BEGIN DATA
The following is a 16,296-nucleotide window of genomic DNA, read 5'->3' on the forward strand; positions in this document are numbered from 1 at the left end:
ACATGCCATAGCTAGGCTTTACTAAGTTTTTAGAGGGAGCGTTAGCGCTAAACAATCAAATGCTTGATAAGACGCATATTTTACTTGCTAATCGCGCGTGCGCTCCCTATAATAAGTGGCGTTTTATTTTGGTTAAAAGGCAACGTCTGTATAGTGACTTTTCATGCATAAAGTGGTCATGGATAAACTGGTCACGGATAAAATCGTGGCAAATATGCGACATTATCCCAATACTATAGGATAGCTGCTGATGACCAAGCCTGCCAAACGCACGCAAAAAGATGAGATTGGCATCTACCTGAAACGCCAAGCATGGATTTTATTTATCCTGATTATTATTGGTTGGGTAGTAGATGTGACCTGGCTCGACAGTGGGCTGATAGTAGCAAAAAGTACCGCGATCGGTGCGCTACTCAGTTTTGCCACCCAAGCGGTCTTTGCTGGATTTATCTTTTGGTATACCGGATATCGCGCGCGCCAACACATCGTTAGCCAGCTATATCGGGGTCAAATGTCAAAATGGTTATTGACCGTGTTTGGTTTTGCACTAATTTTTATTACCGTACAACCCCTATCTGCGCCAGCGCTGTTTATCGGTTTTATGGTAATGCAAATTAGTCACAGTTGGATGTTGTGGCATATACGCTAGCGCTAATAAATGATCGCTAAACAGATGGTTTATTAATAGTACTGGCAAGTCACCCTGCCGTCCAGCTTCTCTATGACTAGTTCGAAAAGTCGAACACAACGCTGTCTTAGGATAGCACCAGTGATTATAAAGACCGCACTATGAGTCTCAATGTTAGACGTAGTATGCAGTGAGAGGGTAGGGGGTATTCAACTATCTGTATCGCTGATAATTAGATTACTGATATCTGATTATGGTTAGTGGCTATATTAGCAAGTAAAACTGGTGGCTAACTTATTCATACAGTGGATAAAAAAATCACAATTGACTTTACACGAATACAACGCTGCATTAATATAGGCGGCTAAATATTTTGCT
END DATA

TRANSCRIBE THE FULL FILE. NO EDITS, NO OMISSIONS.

The following is a 16,296-nucleotide window of genomic DNA, read 5'->3' on the forward strand; positions in this document are numbered from 1 at the left end:
ACATGCCATAGCTAGGCTTTACTAAGTTTTTAGAGGGAGCGTTAGCGCTAAACAATCAAATGCTTGATAAGACGCATATTTTACTTGCTAATCGCGCGTGCGCTCCCTATAATAAGTGGCGTTTTATTTTGGTTAAAAGGCAACGTCTGTATAGTGACTTTTCATGCATAAAGTGGTCATGGATAAACTGGTCACGGATAAAATCGTGGCAAATATGCGACATTATCCCAATACTATAGGATAGCTGCTGATGACCAAGCCTGCCAAACGCACGCAAAAAGATGAGATTGGCATCTACCTGAAACGCCAAGCATGGATTTTATTTATCCTGATTATTATTGGTTGGGTAGTAGATGTGACCTGGCTCGACAGTGGGCTGATAGTAGCAAAAAGTACCGCGATCGGTGCGCTACTCAGTTTTGCCACCCAAGCGGTCTTTGCTGGATTTATCTTTTGGTATACCGGATATCGCGCGCGCCAACACATCGTTAGCCAGCTATATCGGGGTCAAATGTCAAAATGGTTATTGACCGTGTTTGGTTTTGCACTAATTTTTATTACCGTACAACCCCTATCTGCGCCAGCGCTGTTTATCGGTTTTATGGTAATGCAAATTAGTCACAGTTGGATGTTGTGGCATATACGCTAGCGCTAATAAATGATCGCTAAACAGATGGTTTATTAATAGTACTGGCAAGTCACCCTGCCGTCCAGCTTCTCTATGACTAGTTCGAAAAGTCGAACACAACGCTGTCTTAGGATAGCACCAGTGATTATAAAGACCGCACTATGAGTCTCAATGTTAGACGTAGTATGCAGTGAGAGGGTAGGGGGTATTCAACTATCTGTATCGCTGATAATTAGATTACTGATATCTGATTATGGTTAGTGGCTATATTAGCAAGTAAAACTGGTGGCTAACTTATTCATACAGTGGATAAAAAAATCACAATTGACTTTACACGAATACAACGCTGCATTAATATAGGCGGCTAAATATTTTGCT